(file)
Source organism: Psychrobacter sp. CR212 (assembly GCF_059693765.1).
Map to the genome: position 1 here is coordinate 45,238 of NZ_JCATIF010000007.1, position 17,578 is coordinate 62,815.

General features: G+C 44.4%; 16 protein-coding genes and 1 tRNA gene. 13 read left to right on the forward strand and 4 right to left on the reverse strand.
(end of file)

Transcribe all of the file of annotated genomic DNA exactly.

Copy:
Source organism: Psychrobacter sp. CR212 (assembly GCF_059693765.1).
Map to the genome: position 1 here is coordinate 45,238 of NZ_JCATIF010000007.1, position 17,578 is coordinate 62,815.

General features: G+C 44.4%; 16 protein-coding genes and 1 tRNA gene. 13 read left to right on the forward strand and 4 right to left on the reverse strand.